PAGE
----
As issuers prepare their Form 10-K and 20-F filings for fiscal year 2019, they should consider recent changes to Securities and Exchange Commission (“SEC”) disclosure rules, trending disclosure topics and the implementation of critical audit matters disclosure in the audit report. This memorandum summarizes several of those disclosure and accounting considerations, and highlights the key changes to SEC rules that will affect Form 10-K and 20-F filings this upcoming reporting season.
General Disclosure Trends
As issuers prepare their annual SEC reports, they should consider a number of disclosure topics that have continued to receive SEC and investor attention over the … Read more
Thank you as always to our dedicated Staff, especially Christian Sabella, David Shillman, Deborah Flynn, John Roeser, and Jennifer Colihan, for their extensive work on today’s proposed order. I’m also deeply grateful to Division Director Brett Redfearn, whose leadership in this area—and so many others—continues to reflect the very best in public service.
As today’s release explains, America’s stock markets are riven by a fundamental conflict of interest: exchanges both operate public data feeds and profit from selling superior private ones. Because exchanges have no economic reason to produce robust public data on stock prices, investors have long demanded … Read more
I want to start by thanking Chairman Clayton, Director Redfearn, and our dedicated staff for their work over the past couple of years to address some of the more complex and conflicted areas of equity market structure such as the transaction fee pilot, order handling disclosure reforms, and the regulation of alternative trading systems. I’m grateful for this work and the continued focus on these issues, including today’s proposal.
Our regulatory regime currently places for-profit trading venues in the position of setting many of the rules and costs for how our markets function. The regime was established decades ago, and … Read more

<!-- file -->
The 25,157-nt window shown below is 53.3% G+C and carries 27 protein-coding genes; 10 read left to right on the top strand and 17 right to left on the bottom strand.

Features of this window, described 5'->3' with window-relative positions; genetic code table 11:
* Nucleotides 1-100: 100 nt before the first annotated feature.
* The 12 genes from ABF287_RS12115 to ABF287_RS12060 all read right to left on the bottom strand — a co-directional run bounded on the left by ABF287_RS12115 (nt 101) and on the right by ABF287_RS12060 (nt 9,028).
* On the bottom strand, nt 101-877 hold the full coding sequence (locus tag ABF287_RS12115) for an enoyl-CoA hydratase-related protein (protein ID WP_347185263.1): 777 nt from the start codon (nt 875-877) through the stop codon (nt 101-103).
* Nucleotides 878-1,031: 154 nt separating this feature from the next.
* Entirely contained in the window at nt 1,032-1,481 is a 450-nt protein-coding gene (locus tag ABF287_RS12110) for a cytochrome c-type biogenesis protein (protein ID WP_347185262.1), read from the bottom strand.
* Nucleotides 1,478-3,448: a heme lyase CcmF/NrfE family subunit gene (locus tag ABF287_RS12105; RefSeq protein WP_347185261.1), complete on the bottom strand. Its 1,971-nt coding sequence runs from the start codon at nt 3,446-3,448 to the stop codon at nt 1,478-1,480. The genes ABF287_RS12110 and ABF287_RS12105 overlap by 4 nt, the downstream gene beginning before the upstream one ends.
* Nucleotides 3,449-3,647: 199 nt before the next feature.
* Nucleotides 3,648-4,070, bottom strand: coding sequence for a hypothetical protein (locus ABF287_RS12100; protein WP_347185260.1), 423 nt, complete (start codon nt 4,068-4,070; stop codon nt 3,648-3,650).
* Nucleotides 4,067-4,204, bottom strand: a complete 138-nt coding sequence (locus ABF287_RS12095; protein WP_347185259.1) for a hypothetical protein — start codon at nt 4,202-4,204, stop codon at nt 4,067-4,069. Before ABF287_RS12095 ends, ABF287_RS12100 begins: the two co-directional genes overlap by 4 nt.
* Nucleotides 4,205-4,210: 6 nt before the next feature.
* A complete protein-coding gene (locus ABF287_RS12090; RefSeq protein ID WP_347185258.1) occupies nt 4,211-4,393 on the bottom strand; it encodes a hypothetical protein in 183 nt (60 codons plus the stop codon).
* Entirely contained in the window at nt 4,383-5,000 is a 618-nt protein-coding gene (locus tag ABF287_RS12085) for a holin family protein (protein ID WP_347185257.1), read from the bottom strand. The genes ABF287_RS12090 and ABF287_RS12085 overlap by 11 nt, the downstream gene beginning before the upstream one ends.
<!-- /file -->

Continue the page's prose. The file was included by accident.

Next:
Insider trading is back in the news, although some would argue it never left. Last month, the U.S. House of Representatives passed the Insider Trading Prohibition Act, which seeks to create a new provision, Section 16A of the 1934 Securities Exchange Act, devoted to banning the trading of securities while “aware of material nonpublic information.” If the bill is enacted, it would represent the first time the phrase “insider trading” has been defined by congressional statute. Typically, charges of insider trading are brought under Section 10(b) and the SEC’s Rule 10b-5, which does not mention the term “insider trading” but … Read more
Does regulation deter insider trading? This has been a controversial question, with mixed empirical findings. One set of studies finds that insider trading regulations have been effective in reducing the frequency and profitability of opportunistic trades (e.g., Agrawal and Jaffe (1995) and Garfinkel (1997)), while several other studies cast doubt on the efficacy of regulations (see, e.g., Seyhun (1992), and Banerjee and Eckard (2001)). A possible reason for the disagreement is the difficulty in establishing a causal connection between regulation and insider trading. There are two main obstacles to doing so. First, most modern insider trading laws in the United … Read more